Special people enter our lives all the time, and it’s best to hang on to them when they do. For me, young Zebb is one such person. Last July, on the day of my father’s funeral, Zebb’s eulogy for Dad eclipsed anything anyone could say, so no one else did. What Zebb offered was plenty, and it was perfect.
Zebb and my father became close the previous summer, in Henderson, Kentucky, where my father and Rose spent part of the year and where Zebb lives. By then, Dad’s disease was becoming pronounced, and Zebb spent a lot of time helping Rose and sitting with Dad.
On the morning of the funeral I was in a dither. Frankly, I would have rather been anywhere else that particular day, and I’m sure Dad would have understood. But there were obligations, and though I wasn’t looking forward to making a bad attempt at saying something, I figured I’d speak from the heart then let it go.
That changed when Zebb spoke. His thoughts were as honest as anyone’s, and his voice was as sure as tomorrow’s sunrise. He was just 15-years old, and he was speaking to a full room of mostly strangers. There wasn’t a dry eye in the room when he finished.
I think it’s proper, seven months after my father passed, to share what Zebb told us that day. Thanks Zebb. This meant very much to me.
“I first met Jim when he married Rose, and ever since Jim has been a great friend, a great role-model, and all-in-all someone I have been inspired to be like.
“He was very important to me, and made a huge impact on my life. He and Rose would come to Henderson for the summer. I found myself at their house more than I was my own. Jim and I spent countless days and nights talking, laughing, and one of Jim’s favorites—watching TV. Those were some of the best days of my life, days I will cherish forever.
“All of the good times we shared accumulated many great stories and memories. Memories that I hold close to my heart and memories that will last a lifetime. The laughs we shared, the endless advice and wisdom and knowledge I gained, the movies we watched, the game shows we guessed at, the enormous amount of food we ate, the times he bragged on his family, the times he talked about his dog Keoke and all of the times I heard ‘Rose’ when he just wanted her to be near.
But the memory that sticks out the most is one that took place last year, on one summer night. It was just Jim and I. Jim was particularly hard to understand this night. We were watching TV and he was asking me how my day went. As the hours passed, it was time for me to go home. As I headed out the door in the most clear voice he looked at me, reached to give me a hug, and said, ‘I just want to thank you for being my friend.’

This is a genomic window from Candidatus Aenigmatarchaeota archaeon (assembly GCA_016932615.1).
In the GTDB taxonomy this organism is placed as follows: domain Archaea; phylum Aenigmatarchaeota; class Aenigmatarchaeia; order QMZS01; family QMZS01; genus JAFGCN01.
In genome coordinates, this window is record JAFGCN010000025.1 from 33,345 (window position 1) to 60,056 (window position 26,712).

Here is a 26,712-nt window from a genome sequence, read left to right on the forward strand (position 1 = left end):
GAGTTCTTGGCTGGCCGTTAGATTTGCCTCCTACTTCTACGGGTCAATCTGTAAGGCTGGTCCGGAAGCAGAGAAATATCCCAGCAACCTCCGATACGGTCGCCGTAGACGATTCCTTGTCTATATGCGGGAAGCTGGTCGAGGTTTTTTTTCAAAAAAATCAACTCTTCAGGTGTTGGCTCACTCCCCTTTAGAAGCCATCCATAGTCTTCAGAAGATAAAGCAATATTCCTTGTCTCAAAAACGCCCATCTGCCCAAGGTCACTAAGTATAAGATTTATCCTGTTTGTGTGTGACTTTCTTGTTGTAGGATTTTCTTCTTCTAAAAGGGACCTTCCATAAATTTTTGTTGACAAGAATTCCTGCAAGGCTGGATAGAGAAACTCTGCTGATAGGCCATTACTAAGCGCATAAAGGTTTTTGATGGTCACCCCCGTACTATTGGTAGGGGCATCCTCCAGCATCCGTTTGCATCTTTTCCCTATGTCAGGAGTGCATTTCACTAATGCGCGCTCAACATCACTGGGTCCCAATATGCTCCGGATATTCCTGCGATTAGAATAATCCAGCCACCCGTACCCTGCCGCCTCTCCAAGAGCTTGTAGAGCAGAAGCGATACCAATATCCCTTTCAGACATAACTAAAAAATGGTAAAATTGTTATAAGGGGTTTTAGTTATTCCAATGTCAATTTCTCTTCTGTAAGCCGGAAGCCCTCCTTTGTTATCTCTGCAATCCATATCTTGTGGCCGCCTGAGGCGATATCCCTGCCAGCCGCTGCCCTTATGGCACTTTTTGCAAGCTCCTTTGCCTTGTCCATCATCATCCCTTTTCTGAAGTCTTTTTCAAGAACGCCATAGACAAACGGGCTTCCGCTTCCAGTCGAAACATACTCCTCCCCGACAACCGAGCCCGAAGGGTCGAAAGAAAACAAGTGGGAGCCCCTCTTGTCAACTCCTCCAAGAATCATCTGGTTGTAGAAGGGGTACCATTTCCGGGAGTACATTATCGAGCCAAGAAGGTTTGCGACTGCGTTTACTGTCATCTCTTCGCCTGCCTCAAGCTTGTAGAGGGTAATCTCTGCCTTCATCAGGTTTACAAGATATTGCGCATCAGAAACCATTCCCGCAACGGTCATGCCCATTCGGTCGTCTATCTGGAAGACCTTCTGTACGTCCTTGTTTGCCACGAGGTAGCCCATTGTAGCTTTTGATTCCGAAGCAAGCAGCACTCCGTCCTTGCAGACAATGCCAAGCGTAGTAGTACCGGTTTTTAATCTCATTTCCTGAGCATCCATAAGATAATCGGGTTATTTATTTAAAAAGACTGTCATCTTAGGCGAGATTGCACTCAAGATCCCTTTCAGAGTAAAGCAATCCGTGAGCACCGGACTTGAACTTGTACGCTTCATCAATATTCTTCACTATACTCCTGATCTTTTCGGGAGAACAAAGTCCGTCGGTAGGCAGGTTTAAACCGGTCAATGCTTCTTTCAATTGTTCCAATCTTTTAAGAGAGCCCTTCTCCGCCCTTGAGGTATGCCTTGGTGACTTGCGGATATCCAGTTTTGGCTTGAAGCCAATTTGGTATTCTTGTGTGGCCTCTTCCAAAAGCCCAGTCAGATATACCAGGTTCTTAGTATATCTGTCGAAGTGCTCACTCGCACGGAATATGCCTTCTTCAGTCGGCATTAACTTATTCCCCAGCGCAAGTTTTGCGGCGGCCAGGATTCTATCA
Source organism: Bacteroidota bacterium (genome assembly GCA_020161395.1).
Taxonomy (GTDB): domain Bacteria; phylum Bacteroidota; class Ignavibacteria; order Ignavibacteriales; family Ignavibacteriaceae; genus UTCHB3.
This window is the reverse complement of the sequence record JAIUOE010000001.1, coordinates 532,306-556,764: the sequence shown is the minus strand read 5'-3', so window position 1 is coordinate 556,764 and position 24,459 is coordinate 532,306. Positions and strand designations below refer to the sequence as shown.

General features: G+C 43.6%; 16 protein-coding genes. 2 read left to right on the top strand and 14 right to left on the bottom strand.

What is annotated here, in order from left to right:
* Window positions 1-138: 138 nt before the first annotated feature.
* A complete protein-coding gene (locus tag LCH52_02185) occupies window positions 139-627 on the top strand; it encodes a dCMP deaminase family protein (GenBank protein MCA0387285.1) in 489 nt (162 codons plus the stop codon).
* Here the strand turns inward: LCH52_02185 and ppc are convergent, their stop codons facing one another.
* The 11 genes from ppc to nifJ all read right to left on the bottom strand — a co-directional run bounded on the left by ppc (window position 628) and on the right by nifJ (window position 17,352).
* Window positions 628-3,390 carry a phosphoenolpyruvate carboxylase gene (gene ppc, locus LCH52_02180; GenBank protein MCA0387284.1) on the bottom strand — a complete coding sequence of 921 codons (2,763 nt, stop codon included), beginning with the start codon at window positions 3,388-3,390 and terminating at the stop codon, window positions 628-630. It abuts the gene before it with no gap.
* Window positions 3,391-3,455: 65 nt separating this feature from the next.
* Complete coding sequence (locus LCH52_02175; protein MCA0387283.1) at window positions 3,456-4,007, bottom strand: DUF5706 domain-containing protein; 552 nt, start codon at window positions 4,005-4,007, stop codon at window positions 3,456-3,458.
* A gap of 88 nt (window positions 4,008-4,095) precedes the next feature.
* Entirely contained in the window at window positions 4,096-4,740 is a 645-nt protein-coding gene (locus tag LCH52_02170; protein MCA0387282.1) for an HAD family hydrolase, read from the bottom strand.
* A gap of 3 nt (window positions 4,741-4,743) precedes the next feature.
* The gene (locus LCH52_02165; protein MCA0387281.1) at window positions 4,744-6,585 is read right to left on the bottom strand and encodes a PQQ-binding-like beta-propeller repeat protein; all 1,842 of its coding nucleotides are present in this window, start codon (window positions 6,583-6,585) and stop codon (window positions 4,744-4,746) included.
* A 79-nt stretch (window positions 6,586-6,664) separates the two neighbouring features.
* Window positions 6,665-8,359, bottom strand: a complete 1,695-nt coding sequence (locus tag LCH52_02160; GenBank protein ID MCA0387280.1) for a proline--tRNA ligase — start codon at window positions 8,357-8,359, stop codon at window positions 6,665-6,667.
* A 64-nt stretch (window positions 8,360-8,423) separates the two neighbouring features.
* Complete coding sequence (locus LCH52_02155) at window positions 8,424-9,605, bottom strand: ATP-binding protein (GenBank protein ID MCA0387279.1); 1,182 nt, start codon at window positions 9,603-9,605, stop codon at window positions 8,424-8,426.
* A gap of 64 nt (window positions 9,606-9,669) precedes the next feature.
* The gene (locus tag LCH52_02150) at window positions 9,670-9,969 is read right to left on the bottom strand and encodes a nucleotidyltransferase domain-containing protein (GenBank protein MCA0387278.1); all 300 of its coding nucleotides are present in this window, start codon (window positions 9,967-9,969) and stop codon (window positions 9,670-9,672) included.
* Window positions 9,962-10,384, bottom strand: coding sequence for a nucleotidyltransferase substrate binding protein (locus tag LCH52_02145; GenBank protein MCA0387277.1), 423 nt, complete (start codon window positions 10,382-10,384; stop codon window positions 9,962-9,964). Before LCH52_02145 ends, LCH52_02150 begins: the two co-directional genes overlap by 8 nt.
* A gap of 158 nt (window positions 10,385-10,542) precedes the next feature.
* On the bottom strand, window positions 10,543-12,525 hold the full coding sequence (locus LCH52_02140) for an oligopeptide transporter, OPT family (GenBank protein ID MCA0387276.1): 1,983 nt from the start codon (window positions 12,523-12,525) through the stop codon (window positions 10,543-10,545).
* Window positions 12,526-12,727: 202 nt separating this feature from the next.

“I’m so lucky I had the privilege of meeting and knowing Jim. As long as I’ve known him one thing never changed: No matter the circumstances, no matter if he was in the best shape of his life or the worst shape of his life, he always had the most bright, uplifting, heartwarming smile you ever saw. I’ve always seen him treat people with love, with respect and care. Those are traits most people don’t have. And getting the honor of being his friend is a very special thing. Not often does a 76-year old man call a 14-year old at the time his friend. And that means so much to me.
“There are a lot of things I don’t know about Jim, but one think I do know is that he was sure proud of his family, his kids and grandkids. I’ve heard Jim say nothing but the nicest things about you all. He loved you very much. I also know he loved his dog. Jim and Keoke were just alike, no matter how much pain they were in Jim always smiled and Keoke always wagged his tail.
“It will be very difficult to speak of a lifetime of memories, but in a lifetime I’ll never forget what Jim meant to me. I hate that Jim is gone, but the fact is Jim is no longer in pain, sorrow, or grief or suffering. He is walking and talking like never before. The ways of the world are far behind him. One day we will see him again. And because we know that, we can cry with hope. The hope of knowing this is not the final goodbye.
“This week has been a hard one for all of us, but he wouldn’t want us to cry. He would want to laugh at the good times shared. Talking with Jim’s family, I know he left a legacy to be proud of. And his legacy will live on. Although he is gone from this earth, he will live eternally in our hearts. He was a great Dad, friend, husband and grandfather. We may have not been bonded by blood, but we were bonded by love, and I know I’m going to miss him a lot. You just can’t replace old friends.
“So until next time, I miss you, I love you, and I can’t wait to see you again. Zebb.”